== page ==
Niccolo Machiavelli (1469-1527) is one of the most ambiguous political scientist of the history. Some used to qualify him as being immoral because of his promotion of force and deception to protect a State. However, according to the researchers that have analyzed his works, he is the restorer of the Roman conception as civil wisdom [ ] and the founder of the theory of modern republicanism based upon this conception (Viroli, 1). He is also considered as the first writer to move way from the paternalism of traditional society, towards something closer to our own notions of democracy (Cohen, 33). Who is he in reality? What are his major goals? These are some of the questions that I will try to answer. Machiavelli was born in Italy. At this time, Italy was a wealthy, cultural, and politically stable country. It was divided into communes or oligarchies governed by princes or elite. Cities that choose another political system were rare but used to exist; one of these was Florence from which Machiavelli is rooted in.
[...] Machiavelli writes that the sage prince, in his judicious use of religion, will promote a belief in miracles, however false” (Sumberg, 127). Montesquieu, on the contrary, accuses only pagan religion to use false and foolish statements to convince people. Another difference appears when we read in Machiavelli that religion “change two or three times every 6000 years” (Sumberg, 127). This implies that religion is not a divine gift, it is only a human creation. Montesquieu agrees with that. However, he does not accept Machiavelli's idea of the inevitable disappearance of religions after 2000 or 3000 years. [...]
[...] However, Machiavelli was not influenced by the medieval philosophers who believed in that power has to be distributed according to religion among popes or emperors. He believes that “power is available to all and any who are skilful enough to size (Cohen, 43). Once again, we see how Machiavelli is really concerned with political freedom. Thomas Hobbes and Nietzsche agree with Machiavelli idea that men is only political in “being a lover of power and reputation” (Cohen, 43). Machiavelli considers that masses are necessary for the spread of democracy, while Nietzsche thinks that most people need a hero or a superman to rule them. [...]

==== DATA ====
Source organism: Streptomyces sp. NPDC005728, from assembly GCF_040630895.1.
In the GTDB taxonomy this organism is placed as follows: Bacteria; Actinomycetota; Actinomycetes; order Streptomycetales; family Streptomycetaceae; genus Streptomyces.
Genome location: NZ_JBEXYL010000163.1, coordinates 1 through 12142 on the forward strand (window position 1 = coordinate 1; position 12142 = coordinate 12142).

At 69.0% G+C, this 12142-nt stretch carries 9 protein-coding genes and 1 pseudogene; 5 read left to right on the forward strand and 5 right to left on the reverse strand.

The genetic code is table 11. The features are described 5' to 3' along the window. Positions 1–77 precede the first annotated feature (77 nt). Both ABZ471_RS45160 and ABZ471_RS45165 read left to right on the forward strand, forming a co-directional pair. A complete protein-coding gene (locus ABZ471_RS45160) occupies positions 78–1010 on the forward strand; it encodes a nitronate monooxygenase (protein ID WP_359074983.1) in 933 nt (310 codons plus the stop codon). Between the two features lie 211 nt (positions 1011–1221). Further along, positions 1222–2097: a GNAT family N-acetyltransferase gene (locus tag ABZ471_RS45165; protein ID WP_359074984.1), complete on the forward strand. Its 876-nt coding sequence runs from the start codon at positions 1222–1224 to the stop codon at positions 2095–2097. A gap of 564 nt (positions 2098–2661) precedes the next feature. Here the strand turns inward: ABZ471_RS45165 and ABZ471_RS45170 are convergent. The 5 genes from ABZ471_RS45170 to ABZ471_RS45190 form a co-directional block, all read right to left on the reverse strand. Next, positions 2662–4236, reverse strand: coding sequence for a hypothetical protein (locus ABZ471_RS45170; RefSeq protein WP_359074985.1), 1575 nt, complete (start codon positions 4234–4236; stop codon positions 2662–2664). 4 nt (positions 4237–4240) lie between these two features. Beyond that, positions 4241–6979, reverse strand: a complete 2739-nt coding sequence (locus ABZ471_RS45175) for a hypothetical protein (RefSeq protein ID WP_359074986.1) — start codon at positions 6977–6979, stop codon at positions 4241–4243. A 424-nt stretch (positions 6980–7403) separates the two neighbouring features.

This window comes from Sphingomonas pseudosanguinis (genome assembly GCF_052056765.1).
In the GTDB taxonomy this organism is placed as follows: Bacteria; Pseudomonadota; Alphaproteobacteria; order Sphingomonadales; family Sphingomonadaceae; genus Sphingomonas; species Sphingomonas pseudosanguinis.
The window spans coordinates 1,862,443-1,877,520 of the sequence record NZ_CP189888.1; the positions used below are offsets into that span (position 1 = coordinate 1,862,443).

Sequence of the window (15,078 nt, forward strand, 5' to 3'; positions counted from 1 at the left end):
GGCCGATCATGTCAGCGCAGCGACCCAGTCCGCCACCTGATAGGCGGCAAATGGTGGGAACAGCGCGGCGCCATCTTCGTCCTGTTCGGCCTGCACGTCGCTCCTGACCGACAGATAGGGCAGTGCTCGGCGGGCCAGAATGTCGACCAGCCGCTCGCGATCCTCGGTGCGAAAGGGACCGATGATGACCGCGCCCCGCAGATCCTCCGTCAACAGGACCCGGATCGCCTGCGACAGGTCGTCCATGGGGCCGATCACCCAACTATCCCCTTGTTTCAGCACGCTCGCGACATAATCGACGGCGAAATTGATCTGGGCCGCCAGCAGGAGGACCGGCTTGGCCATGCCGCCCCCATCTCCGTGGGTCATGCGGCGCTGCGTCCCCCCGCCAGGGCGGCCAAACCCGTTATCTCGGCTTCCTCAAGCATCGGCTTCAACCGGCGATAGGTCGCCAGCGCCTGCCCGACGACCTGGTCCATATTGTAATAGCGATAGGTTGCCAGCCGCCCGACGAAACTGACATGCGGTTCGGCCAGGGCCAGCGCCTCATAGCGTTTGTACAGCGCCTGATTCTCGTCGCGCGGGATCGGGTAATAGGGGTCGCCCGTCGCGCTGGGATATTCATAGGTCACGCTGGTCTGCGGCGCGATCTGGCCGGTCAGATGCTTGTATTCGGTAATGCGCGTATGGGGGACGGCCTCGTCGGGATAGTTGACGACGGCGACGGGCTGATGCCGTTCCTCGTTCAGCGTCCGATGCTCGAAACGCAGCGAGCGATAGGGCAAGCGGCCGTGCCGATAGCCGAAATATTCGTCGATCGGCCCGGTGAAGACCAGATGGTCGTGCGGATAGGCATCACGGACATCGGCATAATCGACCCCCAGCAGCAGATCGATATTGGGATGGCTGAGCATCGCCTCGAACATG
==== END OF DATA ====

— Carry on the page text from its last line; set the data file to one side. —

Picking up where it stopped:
[...] In the Discourses, Machiavelli is very cynical about human nature. He declares that are easily corrupted, passing from one ambition to another, and, having first striven against ill-treatment, inflict it next upon others” (Cohen,41). He adds that men are always unsatisfied and that they tend to take bad decisions because they are so confused about what choices to make. Machiavelli declares that “politics has to provide a shelter against the evils that torment men's life, beginning with ambition and avarice, the causes of discord and avarice” (Viroli, 15). [...]
[...] The fact that Machiavelli is one of the precursor of democracy and the system of checks and balances made him appears even more fascinating and interesting to study. Personally, I used to have a very bad image of Machiavelli, but after having done my research, I rapidly changed my mind. I think now that Machiavelli is even more worth to discover, with his terrible principle but also his wonderful ideas. References Cohen, M (2001). Political Philosophy: From Plato to Mao. London. [...]
[...] However, all these kinds of government do not satisfy Machiavelli. He considers that the ‘good' types have a short existence, and the ‘bad' ones because of the wrong way of governing. Thus, he proposes a mixture of all of these that hold the principles of the three ‘good' types, with power is shared between the nobles, people this power will only be substantial- and the prince. Thus, faults will be minimized, and each one can keep control over the other. [...]
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